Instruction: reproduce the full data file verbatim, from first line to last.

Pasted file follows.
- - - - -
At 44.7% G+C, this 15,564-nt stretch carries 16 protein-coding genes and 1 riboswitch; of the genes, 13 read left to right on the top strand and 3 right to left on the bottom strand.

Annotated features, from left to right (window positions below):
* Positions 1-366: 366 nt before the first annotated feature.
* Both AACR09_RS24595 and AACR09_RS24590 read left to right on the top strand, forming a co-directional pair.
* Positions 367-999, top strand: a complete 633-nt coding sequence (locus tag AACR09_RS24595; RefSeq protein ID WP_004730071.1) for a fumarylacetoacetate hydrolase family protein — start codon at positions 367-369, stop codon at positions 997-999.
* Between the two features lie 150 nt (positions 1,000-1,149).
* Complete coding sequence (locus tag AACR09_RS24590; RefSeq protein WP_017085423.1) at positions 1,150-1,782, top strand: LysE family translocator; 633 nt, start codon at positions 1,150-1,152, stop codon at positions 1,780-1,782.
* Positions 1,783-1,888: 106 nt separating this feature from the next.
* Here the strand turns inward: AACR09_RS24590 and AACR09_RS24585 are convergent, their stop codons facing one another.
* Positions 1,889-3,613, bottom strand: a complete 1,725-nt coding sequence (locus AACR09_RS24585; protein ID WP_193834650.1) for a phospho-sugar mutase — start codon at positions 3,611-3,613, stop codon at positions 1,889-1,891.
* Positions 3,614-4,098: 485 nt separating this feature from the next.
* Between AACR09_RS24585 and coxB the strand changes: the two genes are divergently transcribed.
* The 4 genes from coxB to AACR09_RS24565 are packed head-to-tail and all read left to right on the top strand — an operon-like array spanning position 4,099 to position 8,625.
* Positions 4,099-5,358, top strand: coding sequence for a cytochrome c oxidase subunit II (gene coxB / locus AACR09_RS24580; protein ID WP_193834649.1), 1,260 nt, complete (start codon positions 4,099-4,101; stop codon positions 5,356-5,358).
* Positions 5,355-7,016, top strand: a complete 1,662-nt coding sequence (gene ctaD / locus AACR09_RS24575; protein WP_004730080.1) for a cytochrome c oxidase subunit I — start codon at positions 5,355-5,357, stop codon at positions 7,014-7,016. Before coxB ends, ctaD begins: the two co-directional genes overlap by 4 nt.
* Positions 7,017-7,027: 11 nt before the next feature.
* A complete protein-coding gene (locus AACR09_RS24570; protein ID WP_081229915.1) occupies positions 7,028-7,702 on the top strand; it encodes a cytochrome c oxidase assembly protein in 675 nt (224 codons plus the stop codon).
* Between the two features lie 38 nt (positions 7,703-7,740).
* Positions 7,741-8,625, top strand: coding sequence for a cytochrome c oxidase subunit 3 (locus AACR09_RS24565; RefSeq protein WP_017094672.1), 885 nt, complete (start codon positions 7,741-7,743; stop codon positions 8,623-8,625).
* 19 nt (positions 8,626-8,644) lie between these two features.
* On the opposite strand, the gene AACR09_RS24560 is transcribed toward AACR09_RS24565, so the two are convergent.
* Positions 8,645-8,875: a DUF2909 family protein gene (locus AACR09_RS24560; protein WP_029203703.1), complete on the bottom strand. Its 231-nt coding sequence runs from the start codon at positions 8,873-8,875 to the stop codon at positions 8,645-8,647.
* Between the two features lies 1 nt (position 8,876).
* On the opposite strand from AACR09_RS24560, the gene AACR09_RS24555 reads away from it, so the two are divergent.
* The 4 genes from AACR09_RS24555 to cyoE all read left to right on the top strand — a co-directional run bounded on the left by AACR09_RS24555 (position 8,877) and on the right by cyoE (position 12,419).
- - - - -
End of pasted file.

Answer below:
At 44.7% G+C, this 15,564-nt stretch carries 16 protein-coding genes and 1 riboswitch; of the genes, 13 read left to right on the top strand and 3 right to left on the bottom strand.

Annotated features, from left to right (window positions below):
* Positions 1-366: 366 nt before the first annotated feature.
* Both AACR09_RS24595 and AACR09_RS24590 read left to right on the top strand, forming a co-directional pair.
* Positions 367-999, top strand: a complete 633-nt coding sequence (locus tag AACR09_RS24595; RefSeq protein ID WP_004730071.1) for a fumarylacetoacetate hydrolase family protein — start codon at positions 367-369, stop codon at positions 997-999.
* Between the two features lie 150 nt (positions 1,000-1,149).
* Complete coding sequence (locus tag AACR09_RS24590; RefSeq protein WP_017085423.1) at positions 1,150-1,782, top strand: LysE family translocator; 633 nt, start codon at positions 1,150-1,152, stop codon at positions 1,780-1,782.
* Positions 1,783-1,888: 106 nt separating this feature from the next.
* Here the strand turns inward: AACR09_RS24590 and AACR09_RS24585 are convergent, their stop codons facing one another.
* Positions 1,889-3,613, bottom strand: a complete 1,725-nt coding sequence (locus AACR09_RS24585; protein ID WP_193834650.1) for a phospho-sugar mutase — start codon at positions 3,611-3,613, stop codon at positions 1,889-1,891.
* Positions 3,614-4,098: 485 nt separating this feature from the next.
* Between AACR09_RS24585 and coxB the strand changes: the two genes are divergently transcribed.
* The 4 genes from coxB to AACR09_RS24565 are packed head-to-tail and all read left to right on the top strand — an operon-like array spanning position 4,099 to position 8,625.
* Positions 4,099-5,358, top strand: coding sequence for a cytochrome c oxidase subunit II (gene coxB / locus AACR09_RS24580; protein ID WP_193834649.1), 1,260 nt, complete (start codon positions 4,099-4,101; stop codon positions 5,356-5,358).
* Positions 5,355-7,016, top strand: a complete 1,662-nt coding sequence (gene ctaD / locus AACR09_RS24575; protein WP_004730080.1) for a cytochrome c oxidase subunit I — start codon at positions 5,355-5,357, stop codon at positions 7,014-7,016. Before coxB ends, ctaD begins: the two co-directional genes overlap by 4 nt.
* Positions 7,017-7,027: 11 nt before the next feature.
* A complete protein-coding gene (locus AACR09_RS24570; protein ID WP_081229915.1) occupies positions 7,028-7,702 on the top strand; it encodes a cytochrome c oxidase assembly protein in 675 nt (224 codons plus the stop codon).
* Between the two features lie 38 nt (positions 7,703-7,740).
* Positions 7,741-8,625, top strand: coding sequence for a cytochrome c oxidase subunit 3 (locus AACR09_RS24565; RefSeq protein WP_017094672.1), 885 nt, complete (start codon positions 7,741-7,743; stop codon positions 8,623-8,625).
* 19 nt (positions 8,626-8,644) lie between these two features.
* On the opposite strand, the gene AACR09_RS24560 is transcribed toward AACR09_RS24565, so the two are convergent.
* Positions 8,645-8,875: a DUF2909 family protein gene (locus AACR09_RS24560; protein WP_029203703.1), complete on the bottom strand. Its 231-nt coding sequence runs from the start codon at positions 8,873-8,875 to the stop codon at positions 8,645-8,647.
* Between the two features lies 1 nt (position 8,876).
* On the opposite strand from AACR09_RS24560, the gene AACR09_RS24555 reads away from it, so the two are divergent.
* The 4 genes from AACR09_RS24555 to cyoE all read left to right on the top strand — a co-directional run bounded on the left by AACR09_RS24555 (position 8,877) and on the right by cyoE (position 12,419).